Wednesday, September 28, 2011

Timothy & Countering The Culture (part 13)

On the other end of the philosophical spectrum against which Hebraic thought competed and which also was a dominant force in the world into which Christianity and its Hebrew-rooted, Resurrection-of-Christ-based claims concerning God’s rule and renewal of His once-good creation was introduced, stood the school of Epicureanism.  As part of its ethos of de-confirming the world and the value of the created order, in favor of the spiritual, it ironically suggested an attachment to the world in which one found oneself, making the most of what was, ultimately, an existence of futility.

The essence of its teaching called for a devotion to the pursuit of personal happiness which led to the avoidance of pain.  This was not a call to a complete hedonism, as an absolute hedonism could eventually lead to suffering, which was obviously to be avoided.  Rather, life was to be spent pursuing pleasure primarily through food, drink, and sexual union (let us eat, drink, and be merry, for tomorrow we die), with peace of mind being achieved through this particular model that was labeled as virtuous.  Clearly, this philosophy rejects the idea that there is a grand narrative into which humans have been inserted and in which they play a part, which is a component of the disavowal of the inherent goodness of the created order.  The created order is only good insofar as it is a means to experience pleasure during this exceedingly short sojourn of physical existence.  Upon death, the person, both body and soul, would dissolve and existence would cease.  Again, clearly, this leaves no room for resurrection.  The dissolution of the person, in body and in soul, continues to lend itself to the idea that there is no ultimate value to the physical.  Consequent to this outlook on life and death, a famous epicurean statement is “Death is nothing to us.”

If there was a sustained reflection on the afterlife, and given the remote possibility that the soul lived on (with no concern for the body), it was determined that the gods would pay little attention to deceased humanity, as they lived in a separate sphere of existence that did not touch the sphere of human existence, and were unconcerned with human affairs.  The gods, to the epicurean way of thinking, were completely absorbed with their own pursuit of pleasure, which could be looked upon as an example of fashioning gods in our own likeness.  Conversely, and more positively as it relates to what should be the Christian response to what is believed about the entity to which Christians look as God, this could serve as a sterling inducement to living one’s life in imitation of what one believes to be the case concerning the gods.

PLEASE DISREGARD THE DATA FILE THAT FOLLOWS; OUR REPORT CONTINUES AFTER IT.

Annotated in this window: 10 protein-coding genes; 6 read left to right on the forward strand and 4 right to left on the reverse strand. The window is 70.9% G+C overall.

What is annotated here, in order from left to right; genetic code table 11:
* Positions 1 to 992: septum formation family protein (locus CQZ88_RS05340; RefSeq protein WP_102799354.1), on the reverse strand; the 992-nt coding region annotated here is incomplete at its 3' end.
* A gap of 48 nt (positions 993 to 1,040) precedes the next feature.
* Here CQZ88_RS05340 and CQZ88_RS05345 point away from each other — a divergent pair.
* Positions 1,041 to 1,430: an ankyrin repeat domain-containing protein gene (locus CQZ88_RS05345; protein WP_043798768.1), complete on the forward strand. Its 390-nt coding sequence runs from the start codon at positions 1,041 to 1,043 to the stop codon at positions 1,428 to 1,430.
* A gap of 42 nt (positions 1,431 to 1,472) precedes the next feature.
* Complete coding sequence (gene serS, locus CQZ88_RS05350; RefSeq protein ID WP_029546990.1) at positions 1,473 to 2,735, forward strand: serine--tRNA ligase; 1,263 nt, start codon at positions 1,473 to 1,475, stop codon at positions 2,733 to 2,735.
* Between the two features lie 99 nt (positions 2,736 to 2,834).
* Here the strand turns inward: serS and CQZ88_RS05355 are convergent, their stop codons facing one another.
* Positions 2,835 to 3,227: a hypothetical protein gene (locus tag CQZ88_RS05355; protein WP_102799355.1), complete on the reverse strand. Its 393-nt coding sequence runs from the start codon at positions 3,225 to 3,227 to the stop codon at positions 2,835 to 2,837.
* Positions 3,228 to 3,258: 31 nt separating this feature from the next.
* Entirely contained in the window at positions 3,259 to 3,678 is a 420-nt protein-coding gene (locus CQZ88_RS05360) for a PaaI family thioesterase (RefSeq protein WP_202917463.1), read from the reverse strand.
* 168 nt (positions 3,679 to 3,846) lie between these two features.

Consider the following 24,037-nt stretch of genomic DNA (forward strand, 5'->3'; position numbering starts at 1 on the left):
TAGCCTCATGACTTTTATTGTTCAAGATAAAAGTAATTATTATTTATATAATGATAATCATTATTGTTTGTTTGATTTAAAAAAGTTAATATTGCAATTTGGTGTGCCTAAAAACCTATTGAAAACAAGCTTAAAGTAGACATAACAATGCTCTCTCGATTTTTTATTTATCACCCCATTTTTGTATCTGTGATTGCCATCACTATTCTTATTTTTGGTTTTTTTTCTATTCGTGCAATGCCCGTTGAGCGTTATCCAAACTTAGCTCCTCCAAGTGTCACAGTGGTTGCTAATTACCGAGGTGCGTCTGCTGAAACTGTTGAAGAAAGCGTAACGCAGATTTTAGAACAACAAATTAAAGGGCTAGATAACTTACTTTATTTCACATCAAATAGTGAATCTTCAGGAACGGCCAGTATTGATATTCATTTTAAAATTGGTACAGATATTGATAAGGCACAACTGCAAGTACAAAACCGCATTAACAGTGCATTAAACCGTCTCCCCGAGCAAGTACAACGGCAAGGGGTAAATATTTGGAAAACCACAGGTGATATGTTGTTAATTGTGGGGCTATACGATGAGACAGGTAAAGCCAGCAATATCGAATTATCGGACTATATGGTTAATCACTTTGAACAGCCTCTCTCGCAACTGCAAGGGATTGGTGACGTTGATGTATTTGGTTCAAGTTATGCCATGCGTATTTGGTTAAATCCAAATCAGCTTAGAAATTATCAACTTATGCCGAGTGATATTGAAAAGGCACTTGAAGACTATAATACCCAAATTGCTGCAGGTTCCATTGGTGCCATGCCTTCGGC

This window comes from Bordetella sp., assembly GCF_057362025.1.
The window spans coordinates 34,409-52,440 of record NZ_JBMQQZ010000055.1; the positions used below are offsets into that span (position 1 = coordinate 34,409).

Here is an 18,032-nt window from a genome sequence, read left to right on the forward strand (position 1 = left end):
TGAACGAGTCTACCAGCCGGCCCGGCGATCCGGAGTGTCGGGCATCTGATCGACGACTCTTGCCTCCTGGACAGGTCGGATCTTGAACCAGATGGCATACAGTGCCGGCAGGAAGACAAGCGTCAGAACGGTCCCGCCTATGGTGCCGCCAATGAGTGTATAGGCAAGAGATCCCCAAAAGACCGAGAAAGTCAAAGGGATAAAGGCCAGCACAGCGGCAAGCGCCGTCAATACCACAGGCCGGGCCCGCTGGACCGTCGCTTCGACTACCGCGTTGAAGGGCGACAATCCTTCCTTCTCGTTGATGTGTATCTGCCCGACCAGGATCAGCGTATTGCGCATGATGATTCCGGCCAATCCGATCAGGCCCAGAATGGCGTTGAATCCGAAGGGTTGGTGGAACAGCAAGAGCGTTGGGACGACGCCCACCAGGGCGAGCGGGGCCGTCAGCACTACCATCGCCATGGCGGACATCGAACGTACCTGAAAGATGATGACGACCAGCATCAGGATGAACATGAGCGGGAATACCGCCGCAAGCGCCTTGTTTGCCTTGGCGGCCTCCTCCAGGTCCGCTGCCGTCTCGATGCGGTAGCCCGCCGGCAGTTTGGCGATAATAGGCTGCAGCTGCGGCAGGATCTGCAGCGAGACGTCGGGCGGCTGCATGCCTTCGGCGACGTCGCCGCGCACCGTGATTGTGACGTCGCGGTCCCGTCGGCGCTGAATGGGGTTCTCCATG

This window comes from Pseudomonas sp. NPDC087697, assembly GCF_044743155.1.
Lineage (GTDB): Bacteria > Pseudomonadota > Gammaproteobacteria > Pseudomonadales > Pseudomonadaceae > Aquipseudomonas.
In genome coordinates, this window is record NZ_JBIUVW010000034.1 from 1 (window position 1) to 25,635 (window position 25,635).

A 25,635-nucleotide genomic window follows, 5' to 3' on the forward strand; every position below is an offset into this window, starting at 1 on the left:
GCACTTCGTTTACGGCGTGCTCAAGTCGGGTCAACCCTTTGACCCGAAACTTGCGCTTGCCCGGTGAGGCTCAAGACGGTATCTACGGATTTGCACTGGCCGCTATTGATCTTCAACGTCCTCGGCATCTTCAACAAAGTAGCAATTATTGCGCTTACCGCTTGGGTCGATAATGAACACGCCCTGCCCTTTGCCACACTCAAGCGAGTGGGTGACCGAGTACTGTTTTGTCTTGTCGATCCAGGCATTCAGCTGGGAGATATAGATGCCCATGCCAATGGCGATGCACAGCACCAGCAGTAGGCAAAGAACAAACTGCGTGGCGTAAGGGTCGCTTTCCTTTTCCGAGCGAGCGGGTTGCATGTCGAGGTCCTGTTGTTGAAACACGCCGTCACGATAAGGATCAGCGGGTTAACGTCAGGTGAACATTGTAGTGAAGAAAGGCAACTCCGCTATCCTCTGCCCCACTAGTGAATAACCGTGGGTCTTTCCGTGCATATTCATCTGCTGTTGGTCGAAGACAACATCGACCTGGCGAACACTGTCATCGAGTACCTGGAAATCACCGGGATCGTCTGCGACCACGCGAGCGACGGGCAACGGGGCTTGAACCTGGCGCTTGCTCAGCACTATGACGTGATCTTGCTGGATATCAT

It was routinely believed that the gods would only bring ruination to their blessed condition if they took it upon themselves to interfere, at any level, with human affairs.  So for the most part, the gods stood as examples of how to go about living a happy life.  This way of thinking, with its obvious self-imposed limitations, can be quite useful for the Christian.  Subtracting the lack of interaction with humanity from this point of view, the foundational belief that the Creator God of the universe manifested Himself in the person of Jesus of Nazareth, revealing Himself and His character through His ministry and His cross, and erecting those things as the lens through which He must be subsequently viewed and understood and revealed by His worshipers to the world, is an example that, if followed, most assuredly leads to what will ultimately be defined as a happy and virtuous life.     

Without commanding assent, and certainly eschewing dogmatism at this point, as we attempt to discover the multi-level counter-cultural sensibilities on offer in this first letter to Timothy, this information about both Stoicism and Epicureanism becomes useful background noise as we listen to what comes next in the fourth chapter.  Building on the statement that “every creation of God is good,” which led us to our examination of this component of the religious and philosophical culture of the day, we read “By pointing out such things to the brothers and sisters, you will be a good servant of Christ Jesus, having nourished yourself on the words of the faith and of the good teaching that you have followed” (4:6).  We now tune in to the underlying tension between the physical and the spiritual---between the creation-affirming Christian worldview and its opposites, hearing “But reject those myths fit only for godless and gullible, and train yourself for godliness.  For ‘physical exercise has some value, but godliness is valuable in every way.  It holds promise for the present life and for the life to come.’” (4:7-8)  Notice the talk of value and the dual emphasis on this life and the life to come.  Paul continues: “This saying is trustworthy an deserves full acceptance.  In fact this is why we work hard and struggle” (4:10a).  Why?  Why work hard and struggle?  Many in that time would affirm that such is pointless.  Paul says it is “because we have set our hope on the living God” (4:10b), that being the God that represented the overt over-lapping of heaven and earth, and who was physically resurrected into this world, “who is the Savior of all people, especially of believers” (4:10c).  

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